Chris Sizemore was, in the 1950’s, in treatment with Dr.s Corbett Thigpen and Hervey Clerkly. She complained of severe headaches and no memory of events in which she had reportedly participated.

The doctors hypnotised Chris, and over time it appeared that she had a core personality and two “alters”. It was unclear which one was the governing individual. The doctors named the three personalities Eve White, who was quiet and obedient. Eve Black, who was a more flamboyant risk taker. Finally, there was Jane, who appeared to be an amalgam of the other two. In time, it would be revealed that Chris lived with a total of 22 “alters”.

It was not until the age of 46 (in the 1970’s) that Chris Sizemore actually integrated all of the alters and was able to discover her “real” self. The process was painful and Chris reported feeling empty after the conversion of her twenty-two alters into one core personality.

Some in the psychiatric community contend that DID is not a genuine psychiatric condition. Dissociative Identity Disorder often mimics PTSD and Borderline Personality Disorder in it’s presentation. 

When an individual, especially a young child, encounters a horrific event such as sexual abuse, violence and the upheaval of all that is familiar, the reality is too hard for the child to integrate. The psyche protects itself by splitting the memory of the event away from consciousness. This allows the individual to continue with what had been ordinary life. In cases of DID, the “forgotten” incident is held in the unconscious until something triggers the memory and the alternate personality emerges.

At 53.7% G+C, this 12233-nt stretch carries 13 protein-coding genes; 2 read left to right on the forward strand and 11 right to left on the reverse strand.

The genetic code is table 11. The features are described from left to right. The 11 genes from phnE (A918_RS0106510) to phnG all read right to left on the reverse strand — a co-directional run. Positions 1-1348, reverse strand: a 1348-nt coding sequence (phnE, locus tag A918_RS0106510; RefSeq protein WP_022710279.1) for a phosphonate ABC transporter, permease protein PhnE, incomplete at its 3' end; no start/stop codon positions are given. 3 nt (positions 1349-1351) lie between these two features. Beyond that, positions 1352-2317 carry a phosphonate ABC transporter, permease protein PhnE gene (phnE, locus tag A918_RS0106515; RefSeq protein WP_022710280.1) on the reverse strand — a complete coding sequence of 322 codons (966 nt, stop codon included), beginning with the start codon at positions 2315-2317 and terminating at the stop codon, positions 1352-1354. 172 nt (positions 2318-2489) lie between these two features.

Chris Sizemore died on July 24, 2016 in Ocala, Florida. Although her 22 “alters” were not unified until the 1970’s, Chris was able to lead a surprisingly normal life. She was married twice, once divorced and once widowed. Chris had two children, Taffy and Robert, two grandchildren and three great grandchildren.

Her son, Bobby, has reported that some of her alters could accomplish tasks that Chris, herself, could not. On more than one occasion she was able to drive him to a mall, experience the emergence of another alter who did not know how to drive, and then would need assistance getting home.

Most of her alters had kept diaries and journals, which helped in the healing process. There were disparate hand writings and attitudes. Most of Chris’s notes and journals are archived at Duke University (1952-1989).

Some of the alters were talented painters, some were chefs. Her son, Bobby, described the “Retrace Lady”. This alter was fearful of travelling in the same path and would, as a result, take long, complicated detours.